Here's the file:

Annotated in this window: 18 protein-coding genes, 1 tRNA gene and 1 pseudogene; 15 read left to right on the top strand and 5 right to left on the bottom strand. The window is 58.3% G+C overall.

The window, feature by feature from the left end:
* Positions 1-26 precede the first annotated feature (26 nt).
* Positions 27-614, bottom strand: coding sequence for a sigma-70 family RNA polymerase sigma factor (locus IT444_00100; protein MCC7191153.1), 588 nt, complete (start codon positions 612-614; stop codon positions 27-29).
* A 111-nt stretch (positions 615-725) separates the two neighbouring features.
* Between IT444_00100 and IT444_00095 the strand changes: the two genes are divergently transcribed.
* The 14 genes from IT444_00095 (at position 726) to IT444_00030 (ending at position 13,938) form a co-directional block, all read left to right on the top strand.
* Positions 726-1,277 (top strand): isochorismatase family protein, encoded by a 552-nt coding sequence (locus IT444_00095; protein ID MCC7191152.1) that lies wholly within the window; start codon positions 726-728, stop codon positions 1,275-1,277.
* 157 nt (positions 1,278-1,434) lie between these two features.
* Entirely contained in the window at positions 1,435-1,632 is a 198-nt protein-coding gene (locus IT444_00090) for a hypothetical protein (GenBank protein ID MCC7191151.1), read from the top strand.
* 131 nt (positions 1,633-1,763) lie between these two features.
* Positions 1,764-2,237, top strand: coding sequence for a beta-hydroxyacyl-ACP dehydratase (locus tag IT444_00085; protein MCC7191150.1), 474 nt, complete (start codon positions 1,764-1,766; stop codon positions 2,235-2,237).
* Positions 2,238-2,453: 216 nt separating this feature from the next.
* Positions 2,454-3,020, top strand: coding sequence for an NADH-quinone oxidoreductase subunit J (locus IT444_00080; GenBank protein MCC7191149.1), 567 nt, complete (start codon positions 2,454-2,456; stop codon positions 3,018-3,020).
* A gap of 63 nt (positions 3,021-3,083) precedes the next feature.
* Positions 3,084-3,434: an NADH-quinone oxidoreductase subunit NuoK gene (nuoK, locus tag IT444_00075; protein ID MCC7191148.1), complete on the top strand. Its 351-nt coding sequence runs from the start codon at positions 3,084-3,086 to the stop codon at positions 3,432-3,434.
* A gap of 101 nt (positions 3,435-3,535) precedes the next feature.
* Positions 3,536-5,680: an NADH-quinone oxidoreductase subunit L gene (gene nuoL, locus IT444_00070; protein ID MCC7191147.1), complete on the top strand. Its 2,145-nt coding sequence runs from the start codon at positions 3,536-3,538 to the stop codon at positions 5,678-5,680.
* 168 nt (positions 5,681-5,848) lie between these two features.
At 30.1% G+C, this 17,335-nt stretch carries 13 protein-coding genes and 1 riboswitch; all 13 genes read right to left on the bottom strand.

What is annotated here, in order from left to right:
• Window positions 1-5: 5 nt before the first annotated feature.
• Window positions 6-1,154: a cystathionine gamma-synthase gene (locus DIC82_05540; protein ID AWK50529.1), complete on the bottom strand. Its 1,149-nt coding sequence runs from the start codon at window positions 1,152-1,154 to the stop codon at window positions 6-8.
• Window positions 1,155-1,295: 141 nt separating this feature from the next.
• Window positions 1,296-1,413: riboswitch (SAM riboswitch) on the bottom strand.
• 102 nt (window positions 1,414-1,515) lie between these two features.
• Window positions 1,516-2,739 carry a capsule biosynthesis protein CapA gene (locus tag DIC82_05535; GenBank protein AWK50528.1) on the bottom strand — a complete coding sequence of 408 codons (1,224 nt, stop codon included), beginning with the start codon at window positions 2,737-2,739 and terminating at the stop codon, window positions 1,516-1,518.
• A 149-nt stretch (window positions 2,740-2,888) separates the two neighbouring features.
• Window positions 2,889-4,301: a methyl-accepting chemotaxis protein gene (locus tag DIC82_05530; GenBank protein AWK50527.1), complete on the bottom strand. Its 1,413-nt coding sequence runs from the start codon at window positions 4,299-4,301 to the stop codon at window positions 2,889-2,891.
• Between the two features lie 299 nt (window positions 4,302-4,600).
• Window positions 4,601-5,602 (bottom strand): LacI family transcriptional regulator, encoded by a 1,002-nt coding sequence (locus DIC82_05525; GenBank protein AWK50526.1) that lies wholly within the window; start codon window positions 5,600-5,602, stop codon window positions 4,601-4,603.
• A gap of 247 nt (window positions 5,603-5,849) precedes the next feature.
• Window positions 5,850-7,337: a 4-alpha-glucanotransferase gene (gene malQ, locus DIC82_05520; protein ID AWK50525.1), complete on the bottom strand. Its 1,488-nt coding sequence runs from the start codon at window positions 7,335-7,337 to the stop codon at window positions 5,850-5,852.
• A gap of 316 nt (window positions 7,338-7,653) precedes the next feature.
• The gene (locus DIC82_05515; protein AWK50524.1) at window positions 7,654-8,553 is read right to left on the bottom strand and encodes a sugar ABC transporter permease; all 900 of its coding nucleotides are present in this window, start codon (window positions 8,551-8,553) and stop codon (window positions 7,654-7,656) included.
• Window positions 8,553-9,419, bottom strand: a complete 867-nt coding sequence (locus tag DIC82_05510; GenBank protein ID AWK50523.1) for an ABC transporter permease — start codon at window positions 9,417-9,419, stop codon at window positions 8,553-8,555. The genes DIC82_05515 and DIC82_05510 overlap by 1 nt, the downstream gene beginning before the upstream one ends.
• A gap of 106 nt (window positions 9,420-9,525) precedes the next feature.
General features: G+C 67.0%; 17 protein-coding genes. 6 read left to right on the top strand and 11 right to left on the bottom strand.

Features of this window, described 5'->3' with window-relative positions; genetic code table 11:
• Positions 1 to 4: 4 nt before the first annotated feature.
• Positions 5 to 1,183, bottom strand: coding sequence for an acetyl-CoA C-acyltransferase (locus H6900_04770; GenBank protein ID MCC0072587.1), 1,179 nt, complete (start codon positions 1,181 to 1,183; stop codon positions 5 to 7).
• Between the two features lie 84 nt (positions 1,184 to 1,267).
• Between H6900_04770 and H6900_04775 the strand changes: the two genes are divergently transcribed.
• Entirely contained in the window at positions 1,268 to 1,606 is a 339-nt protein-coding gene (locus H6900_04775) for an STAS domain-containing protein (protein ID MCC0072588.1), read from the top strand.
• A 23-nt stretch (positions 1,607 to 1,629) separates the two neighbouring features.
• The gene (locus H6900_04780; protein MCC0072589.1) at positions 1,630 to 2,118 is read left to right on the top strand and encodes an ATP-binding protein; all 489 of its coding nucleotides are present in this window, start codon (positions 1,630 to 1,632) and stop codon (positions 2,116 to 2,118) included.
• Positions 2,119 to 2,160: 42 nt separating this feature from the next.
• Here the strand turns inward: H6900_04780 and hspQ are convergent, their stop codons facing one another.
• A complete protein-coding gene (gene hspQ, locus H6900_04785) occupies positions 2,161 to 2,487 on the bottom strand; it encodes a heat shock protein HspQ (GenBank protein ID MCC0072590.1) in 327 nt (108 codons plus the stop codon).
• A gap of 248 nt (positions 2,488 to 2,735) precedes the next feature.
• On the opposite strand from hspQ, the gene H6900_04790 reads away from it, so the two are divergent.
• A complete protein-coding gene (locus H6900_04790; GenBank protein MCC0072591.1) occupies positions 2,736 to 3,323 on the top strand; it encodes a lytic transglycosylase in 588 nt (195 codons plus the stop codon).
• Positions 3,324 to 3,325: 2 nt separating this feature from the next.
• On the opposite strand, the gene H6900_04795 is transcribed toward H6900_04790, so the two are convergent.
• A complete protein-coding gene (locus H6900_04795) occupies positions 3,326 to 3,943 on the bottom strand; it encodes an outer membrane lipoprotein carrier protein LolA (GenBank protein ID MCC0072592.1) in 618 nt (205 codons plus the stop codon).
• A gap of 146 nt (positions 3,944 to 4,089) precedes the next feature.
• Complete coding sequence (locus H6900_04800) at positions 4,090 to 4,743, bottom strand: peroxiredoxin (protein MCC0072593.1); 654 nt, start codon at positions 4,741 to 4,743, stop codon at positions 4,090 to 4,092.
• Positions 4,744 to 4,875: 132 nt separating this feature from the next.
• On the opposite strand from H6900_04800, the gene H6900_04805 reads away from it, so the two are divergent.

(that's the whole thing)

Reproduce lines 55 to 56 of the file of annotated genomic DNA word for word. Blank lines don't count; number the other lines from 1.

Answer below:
• A complete protein-coding gene (locus H6900_04795) occupies positions 3,326 to 3,943 on the bottom strand; it encodes an outer membrane lipoprotein carrier protein LolA (GenBank protein ID MCC0072592.1) in 618 nt (205 codons plus the stop codon).
• A gap of 146 nt (positions 3,944 to 4,089) precedes the next feature.